The U Continues to Limit Parking as Students Form a Petition

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The U Continues to Limit Parking as Students Form a Petition

Pay lot kiosk in the Union Parking Lot. Chronicle archives.

Pay lot kiosk in the Union Parking Lot. Chronicle archives.

Curtis Lin

Pay lot kiosk in the Union Parking Lot. Chronicle archives.

Curtis Lin

Curtis Lin

Pay lot kiosk in the Union Parking Lot. Chronicle archives.

By Stephany Cortez

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The University of Utah has been eliminating centralized parking for the last five years. The centralized parking spaces that have since been eliminated allowed students to park in close proximity to their classrooms and provided them with less of a commute back to their vehicles. In fall 2018, almost 33,000 students were attending the U. As the student population will likely continue to increase, many are concerned about the issue of parking on campus.

“The parking spaces being removed are generally U spaces,” said C. Kinkade Darling, a master’s student studying finance and information systems. “These spaces are generally meant to house commuter vehicles. Our campus is predominantly a commuter campus. The reason students are increasingly concerned is that it affects them immediately.”

Parking passes are available for purchase from Commuter Services, where a U permit for the fall semester alone is $150. For the 2019-2020 academic school year, U permits are sold for $270, which is $10 more than in 2018. (Commuter services plans to increase the price of the pass by $10 every academic year.) U permits are sold for the remainder of the academic year at a prorated cost, and are only usable within U stalls and some specially designated A stalls after 3 p.m. Parking at the U is generally filled at peak times during the day, and U stalls have only become increasingly more difficult to find, leaving students, staff and visitors to circle campus until they are able to find a parking spot.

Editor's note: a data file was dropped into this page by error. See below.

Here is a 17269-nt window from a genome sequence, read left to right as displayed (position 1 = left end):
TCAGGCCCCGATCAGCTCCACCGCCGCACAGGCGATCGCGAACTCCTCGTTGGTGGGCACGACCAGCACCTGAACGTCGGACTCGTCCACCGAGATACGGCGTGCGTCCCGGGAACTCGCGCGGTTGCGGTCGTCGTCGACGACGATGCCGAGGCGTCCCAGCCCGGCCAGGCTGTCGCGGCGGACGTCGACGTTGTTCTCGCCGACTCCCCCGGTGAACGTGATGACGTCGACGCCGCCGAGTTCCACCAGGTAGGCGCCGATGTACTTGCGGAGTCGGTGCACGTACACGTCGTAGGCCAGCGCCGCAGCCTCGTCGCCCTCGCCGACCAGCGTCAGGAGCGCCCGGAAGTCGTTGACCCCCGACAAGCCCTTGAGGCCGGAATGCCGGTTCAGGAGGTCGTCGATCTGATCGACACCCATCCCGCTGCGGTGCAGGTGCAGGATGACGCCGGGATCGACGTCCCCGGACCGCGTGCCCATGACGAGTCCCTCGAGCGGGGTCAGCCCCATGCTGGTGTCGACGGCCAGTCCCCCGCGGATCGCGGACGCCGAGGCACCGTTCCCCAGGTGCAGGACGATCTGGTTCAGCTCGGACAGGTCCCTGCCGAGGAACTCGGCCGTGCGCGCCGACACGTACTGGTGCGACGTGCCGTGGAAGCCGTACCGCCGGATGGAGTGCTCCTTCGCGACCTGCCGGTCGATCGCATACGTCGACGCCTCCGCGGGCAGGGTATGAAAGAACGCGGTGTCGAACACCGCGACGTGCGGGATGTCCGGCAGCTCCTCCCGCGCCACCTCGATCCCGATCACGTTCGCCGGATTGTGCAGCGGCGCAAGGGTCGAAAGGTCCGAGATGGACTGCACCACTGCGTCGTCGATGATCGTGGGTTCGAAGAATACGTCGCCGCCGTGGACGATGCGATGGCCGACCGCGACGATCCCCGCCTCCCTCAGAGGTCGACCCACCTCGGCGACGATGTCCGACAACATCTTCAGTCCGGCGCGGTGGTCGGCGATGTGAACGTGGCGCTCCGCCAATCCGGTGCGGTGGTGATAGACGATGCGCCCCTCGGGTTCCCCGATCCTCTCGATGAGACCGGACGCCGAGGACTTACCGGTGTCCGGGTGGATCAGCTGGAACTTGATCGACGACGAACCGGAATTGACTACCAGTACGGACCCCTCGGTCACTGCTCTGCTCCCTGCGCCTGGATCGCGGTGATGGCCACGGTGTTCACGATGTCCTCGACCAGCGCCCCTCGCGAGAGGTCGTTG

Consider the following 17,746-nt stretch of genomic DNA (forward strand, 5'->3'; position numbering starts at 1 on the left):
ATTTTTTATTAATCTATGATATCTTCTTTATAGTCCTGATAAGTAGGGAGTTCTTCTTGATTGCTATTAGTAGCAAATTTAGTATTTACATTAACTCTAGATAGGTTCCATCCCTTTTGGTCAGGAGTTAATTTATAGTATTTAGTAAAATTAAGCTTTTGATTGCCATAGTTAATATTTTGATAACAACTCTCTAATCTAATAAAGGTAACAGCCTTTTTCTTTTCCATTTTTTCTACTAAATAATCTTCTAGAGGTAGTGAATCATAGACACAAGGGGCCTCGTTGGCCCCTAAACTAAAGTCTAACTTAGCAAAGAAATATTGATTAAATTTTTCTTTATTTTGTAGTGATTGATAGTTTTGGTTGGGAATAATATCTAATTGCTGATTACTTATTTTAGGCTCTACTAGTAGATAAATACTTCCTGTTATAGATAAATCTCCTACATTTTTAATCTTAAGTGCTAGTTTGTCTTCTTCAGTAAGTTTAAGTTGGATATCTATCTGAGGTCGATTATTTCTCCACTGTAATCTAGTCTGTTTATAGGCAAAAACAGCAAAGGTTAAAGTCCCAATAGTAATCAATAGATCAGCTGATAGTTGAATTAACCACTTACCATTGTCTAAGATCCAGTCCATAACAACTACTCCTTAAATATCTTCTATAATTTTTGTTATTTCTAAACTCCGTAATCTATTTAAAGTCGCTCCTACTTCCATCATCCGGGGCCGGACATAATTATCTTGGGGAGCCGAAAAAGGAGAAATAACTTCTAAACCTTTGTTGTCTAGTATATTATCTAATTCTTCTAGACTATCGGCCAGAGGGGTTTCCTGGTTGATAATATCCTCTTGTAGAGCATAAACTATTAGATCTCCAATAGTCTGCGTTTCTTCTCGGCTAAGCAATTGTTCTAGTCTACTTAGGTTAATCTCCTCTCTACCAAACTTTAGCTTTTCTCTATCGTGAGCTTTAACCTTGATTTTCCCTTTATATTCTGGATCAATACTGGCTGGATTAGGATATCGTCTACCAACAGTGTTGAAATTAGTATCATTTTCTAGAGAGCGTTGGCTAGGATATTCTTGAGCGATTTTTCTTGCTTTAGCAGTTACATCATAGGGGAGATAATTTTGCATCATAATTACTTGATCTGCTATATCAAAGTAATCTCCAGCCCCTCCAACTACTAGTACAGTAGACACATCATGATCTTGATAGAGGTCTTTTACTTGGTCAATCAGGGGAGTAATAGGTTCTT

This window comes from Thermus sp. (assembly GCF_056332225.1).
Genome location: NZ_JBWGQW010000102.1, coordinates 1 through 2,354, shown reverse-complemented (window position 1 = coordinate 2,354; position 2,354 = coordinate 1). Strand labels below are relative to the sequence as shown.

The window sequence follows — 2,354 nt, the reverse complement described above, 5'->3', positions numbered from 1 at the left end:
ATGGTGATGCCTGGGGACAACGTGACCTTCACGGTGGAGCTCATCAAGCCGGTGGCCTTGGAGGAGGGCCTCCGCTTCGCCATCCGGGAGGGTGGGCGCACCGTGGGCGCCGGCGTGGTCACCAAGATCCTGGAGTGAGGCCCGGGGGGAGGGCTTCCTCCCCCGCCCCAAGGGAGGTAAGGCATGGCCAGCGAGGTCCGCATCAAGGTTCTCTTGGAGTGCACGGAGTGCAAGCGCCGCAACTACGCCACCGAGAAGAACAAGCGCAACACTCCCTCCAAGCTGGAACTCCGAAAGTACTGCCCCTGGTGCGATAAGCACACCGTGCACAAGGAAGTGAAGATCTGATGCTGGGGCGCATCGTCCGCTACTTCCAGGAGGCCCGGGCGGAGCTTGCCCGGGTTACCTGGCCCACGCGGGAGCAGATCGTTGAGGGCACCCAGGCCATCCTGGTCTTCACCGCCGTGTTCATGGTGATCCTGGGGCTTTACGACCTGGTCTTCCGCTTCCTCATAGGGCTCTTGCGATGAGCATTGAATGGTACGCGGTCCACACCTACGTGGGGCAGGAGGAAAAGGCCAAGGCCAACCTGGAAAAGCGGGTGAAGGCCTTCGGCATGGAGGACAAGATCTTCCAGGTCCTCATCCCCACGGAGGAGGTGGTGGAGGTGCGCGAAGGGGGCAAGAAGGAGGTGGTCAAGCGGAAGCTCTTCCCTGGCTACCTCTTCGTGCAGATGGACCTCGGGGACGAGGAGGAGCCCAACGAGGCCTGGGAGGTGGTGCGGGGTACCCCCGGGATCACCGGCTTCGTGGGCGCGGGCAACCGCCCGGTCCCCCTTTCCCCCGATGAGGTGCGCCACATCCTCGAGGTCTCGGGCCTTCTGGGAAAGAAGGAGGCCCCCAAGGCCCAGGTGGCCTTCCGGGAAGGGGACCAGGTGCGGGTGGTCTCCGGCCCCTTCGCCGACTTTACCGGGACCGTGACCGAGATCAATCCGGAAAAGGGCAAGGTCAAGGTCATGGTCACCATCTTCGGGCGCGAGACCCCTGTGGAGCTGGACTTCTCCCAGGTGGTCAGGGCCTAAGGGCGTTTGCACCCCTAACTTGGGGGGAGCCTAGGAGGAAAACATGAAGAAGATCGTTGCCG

Many students have expressed their concerns with the U’s correspondence to their complaints on unfair penalties in response to supposed parking violations and have started a petition.

“I used to have a parking permit, but there is so much limited spacing,” said Tiffany Wimer, a senior at the U majoring in environmental and sustainability studies. “Having a permit appeared like a waste of money because I would have to park on upper campus and after I was able to find a parking spot, I would be late to class. And like many students after classes, I would go to work, but I work at the Law School, and it frightened me as a woman to walk back to my car late at night just because that was the only U parking available.”

“This is an important student issue for the fact that it does affect many of us who commute. Some of us take late courses. Many students feel unsafe walking campus late and if they have to walk nearly a mile to their vehicle late at night, it only causes unrest,” Darling said. “It’s also important for students to voice their opinions. This petition shows that we do care about what the University does with its property. We would only hope they take account of our concerns as well.”

The petition is currently gathering signatures in support of policy changes in student parking and fine distribution on the U campus.

 

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